Decks of prompts are one of my favorite design elements in storytelling games. They are incredibly versatile in how they can be combined and deployed to shape storytelling experiences. The following is an incomplete list of ways you can use decks in your game design.

Types of Prompts

A deck of prompts can serve myriad roles: character generation, scenes, enemies, quests, encounters, backstory building questions, dilemmas, locations, resolutions. You can design an entire game solely on prompts or you can choose to make prompts small part in a much larger game.

Answering Prompts

Prompts can be answered individually or collectively and in first person or third. You might answer a prompt about a specific character you control or about the shared world or story.

Sequencing Prompts: Ordered vs Shuffled

Decks can be pre-arranged to a specific order or they can be shuffled. An ordered sequence can provide instructions or convey a pre-written narrative. A randomized deck introduces novelty and uncertainty – each playthrough will be different. For the Queen introduces the rules via an ordered deck and then uses a shuffled deck to generate prompts for the rest of the game.

Inserting Cards

You can randomly insert cards into a shuffled deck to add some uncertainty to when a key event will happen or to regulate the length of a game. For the Queen has players add a card which triggers the ending into the center of the deck for a short game or the end of the deck for a long game.

Multiple Decks

Using multiple decks opens up a vast design space with many possible approaches. Here are a few:

  • Sequential decks: play proceeds through one deck at a time, in a fixed order (e.g. the seasons in The Quiet Year or the act structure in Clash at Ikara). You can have short, ordered decks in between shuffled decks to provide new instructions for how to use each deck.
  • Phased decks: play rotates among several decks in a loop (e.g. travel, escapade, and city decks in Around the Realm).
  • Composite: You can assemble a prompt by drawing from multiple decks and combining the result. For example, you could generate a scene by drawing from a location, an enemy, and an ally deck.
  • Player’s choice: players can choose which deck to draw from on any given turn. Depending on the game, decks might be location based or thematic.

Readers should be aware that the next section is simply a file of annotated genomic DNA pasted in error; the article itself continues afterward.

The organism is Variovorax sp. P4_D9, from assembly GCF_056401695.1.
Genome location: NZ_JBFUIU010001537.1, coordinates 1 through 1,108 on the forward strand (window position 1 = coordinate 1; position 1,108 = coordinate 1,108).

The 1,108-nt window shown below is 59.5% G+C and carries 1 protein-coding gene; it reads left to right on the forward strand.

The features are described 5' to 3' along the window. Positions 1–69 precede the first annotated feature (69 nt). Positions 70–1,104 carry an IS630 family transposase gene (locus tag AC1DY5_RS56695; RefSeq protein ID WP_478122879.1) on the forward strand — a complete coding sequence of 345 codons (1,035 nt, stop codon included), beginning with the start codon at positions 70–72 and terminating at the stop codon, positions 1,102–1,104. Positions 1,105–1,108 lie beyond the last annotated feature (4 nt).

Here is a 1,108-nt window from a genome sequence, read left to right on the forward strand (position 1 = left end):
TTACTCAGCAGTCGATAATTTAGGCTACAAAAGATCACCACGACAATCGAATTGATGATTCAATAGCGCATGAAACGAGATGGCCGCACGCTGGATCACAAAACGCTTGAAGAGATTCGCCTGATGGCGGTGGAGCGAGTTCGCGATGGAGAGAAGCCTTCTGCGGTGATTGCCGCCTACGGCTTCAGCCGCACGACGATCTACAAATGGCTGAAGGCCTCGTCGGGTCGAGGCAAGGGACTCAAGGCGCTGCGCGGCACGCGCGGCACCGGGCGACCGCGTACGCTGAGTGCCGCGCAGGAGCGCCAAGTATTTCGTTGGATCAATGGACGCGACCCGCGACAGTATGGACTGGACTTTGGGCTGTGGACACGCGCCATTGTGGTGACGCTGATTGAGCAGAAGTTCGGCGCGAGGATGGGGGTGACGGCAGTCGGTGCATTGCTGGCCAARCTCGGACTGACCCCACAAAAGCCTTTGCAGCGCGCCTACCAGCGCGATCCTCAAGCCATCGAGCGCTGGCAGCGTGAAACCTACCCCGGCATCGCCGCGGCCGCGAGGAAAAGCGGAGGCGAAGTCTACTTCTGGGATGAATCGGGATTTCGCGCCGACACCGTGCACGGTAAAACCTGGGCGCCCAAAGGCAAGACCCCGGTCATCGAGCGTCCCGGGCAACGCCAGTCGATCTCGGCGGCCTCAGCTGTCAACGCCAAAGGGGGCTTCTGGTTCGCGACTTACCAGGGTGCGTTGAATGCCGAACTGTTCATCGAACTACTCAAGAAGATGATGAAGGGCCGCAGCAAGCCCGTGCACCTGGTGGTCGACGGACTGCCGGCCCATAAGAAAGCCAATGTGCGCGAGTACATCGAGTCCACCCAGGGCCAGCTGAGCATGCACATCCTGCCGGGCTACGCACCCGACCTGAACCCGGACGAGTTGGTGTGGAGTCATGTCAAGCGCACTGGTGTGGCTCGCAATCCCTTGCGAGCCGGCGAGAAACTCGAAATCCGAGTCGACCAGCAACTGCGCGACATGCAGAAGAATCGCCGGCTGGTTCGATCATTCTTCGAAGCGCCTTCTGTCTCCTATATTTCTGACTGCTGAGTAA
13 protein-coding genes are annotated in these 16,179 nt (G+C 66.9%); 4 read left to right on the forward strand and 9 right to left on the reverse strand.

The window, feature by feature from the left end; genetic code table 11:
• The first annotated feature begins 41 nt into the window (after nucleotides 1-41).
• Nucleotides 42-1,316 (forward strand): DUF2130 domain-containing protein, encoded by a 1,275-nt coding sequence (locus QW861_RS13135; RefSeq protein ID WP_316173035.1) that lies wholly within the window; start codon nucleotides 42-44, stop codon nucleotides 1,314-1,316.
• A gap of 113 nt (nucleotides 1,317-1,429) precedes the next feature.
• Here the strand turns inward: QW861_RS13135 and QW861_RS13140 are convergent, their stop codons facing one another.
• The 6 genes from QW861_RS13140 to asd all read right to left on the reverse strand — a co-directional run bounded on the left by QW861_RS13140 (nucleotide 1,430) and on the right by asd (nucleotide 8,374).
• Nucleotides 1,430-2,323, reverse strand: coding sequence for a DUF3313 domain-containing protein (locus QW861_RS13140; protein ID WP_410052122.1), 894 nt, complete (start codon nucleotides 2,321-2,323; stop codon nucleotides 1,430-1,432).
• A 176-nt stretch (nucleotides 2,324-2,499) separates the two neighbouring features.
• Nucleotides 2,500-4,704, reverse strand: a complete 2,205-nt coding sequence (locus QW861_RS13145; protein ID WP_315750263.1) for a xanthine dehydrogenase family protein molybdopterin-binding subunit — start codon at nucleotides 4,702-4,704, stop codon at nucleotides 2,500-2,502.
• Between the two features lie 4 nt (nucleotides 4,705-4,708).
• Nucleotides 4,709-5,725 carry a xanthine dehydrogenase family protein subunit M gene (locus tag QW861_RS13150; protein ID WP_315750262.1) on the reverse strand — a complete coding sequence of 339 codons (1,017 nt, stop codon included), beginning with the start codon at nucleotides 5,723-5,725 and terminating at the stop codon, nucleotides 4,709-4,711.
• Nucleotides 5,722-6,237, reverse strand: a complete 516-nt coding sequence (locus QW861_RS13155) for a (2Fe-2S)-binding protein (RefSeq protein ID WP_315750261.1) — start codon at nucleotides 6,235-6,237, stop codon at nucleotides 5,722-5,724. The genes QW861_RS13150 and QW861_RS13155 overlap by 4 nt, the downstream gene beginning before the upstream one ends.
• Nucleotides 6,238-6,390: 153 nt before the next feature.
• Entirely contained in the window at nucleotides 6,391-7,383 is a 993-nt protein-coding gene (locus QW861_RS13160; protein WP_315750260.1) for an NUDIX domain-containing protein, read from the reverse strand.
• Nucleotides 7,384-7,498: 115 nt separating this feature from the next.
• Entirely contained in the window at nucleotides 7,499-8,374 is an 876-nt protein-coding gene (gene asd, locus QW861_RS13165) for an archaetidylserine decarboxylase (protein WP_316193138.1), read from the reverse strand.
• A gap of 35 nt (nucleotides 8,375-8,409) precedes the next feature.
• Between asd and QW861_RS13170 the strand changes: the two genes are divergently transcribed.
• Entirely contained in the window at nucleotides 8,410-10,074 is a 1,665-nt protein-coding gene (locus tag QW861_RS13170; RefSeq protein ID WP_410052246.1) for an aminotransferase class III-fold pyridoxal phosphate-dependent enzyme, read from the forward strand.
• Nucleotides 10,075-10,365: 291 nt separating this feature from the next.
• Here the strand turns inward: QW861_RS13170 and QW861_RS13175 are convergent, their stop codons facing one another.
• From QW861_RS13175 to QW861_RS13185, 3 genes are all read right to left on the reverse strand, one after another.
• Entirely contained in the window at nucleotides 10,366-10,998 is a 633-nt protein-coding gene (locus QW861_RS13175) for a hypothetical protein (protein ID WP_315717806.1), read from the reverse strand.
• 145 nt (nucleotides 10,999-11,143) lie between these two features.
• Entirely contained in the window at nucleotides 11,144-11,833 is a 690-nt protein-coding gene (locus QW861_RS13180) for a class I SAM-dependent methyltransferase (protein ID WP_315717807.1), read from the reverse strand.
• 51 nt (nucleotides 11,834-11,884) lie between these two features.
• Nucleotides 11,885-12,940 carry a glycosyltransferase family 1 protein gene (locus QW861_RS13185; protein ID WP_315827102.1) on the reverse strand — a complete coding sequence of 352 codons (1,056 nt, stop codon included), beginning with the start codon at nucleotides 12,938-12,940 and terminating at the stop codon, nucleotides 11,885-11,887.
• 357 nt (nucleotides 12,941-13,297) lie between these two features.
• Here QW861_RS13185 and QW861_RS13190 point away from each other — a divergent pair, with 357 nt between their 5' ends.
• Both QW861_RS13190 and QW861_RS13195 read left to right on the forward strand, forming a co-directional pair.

• Asymmetric play: each player has their own deck to draw from. The decks could be tied to character archetypes, factions, or perhaps GM vs Player Character.

Ways to Draw

There are multiple ways that players can draw cards from decks, which give players different amounts of agency. Some options:

  • Just pick the top card of the deck
  • Draw the top card, but you can keep redrawing until you find something you like
  • Draw multiple cards and pick one to use
  • Draw a hand of cards and on your turn, play one of your choice

Decks and Game State

Card prompts can easily affect other parts of the game. You might have cards explicitly say which part of the game state they affect or you can give players a choice of what values to change. The video game Reigns shows off how you can tie card-based prompts to a simple game state in a powerful way.

Cards vs Random Tables

Drawing from a deck of prompts and rolling on a table are very similar activities. Consider which approach is optimal for your specific game – cards are shareable and can remain out once drawn; tables can be skimmed at a glance and the reader can choose their favorite option.

Standard Playing Cards

You can always pair a standard deck of playing cards with a reference table that tells you how to interpret each card. If you’re using this approach, consider assigning meaning to the different suits and to face cards vs number cards.

Check out Story Synth!

Interested in making deck based storytelling games? Story Synth is a free platform for designing, playing, and sharing games and it supports most of the deck formats discussed above. Check it out at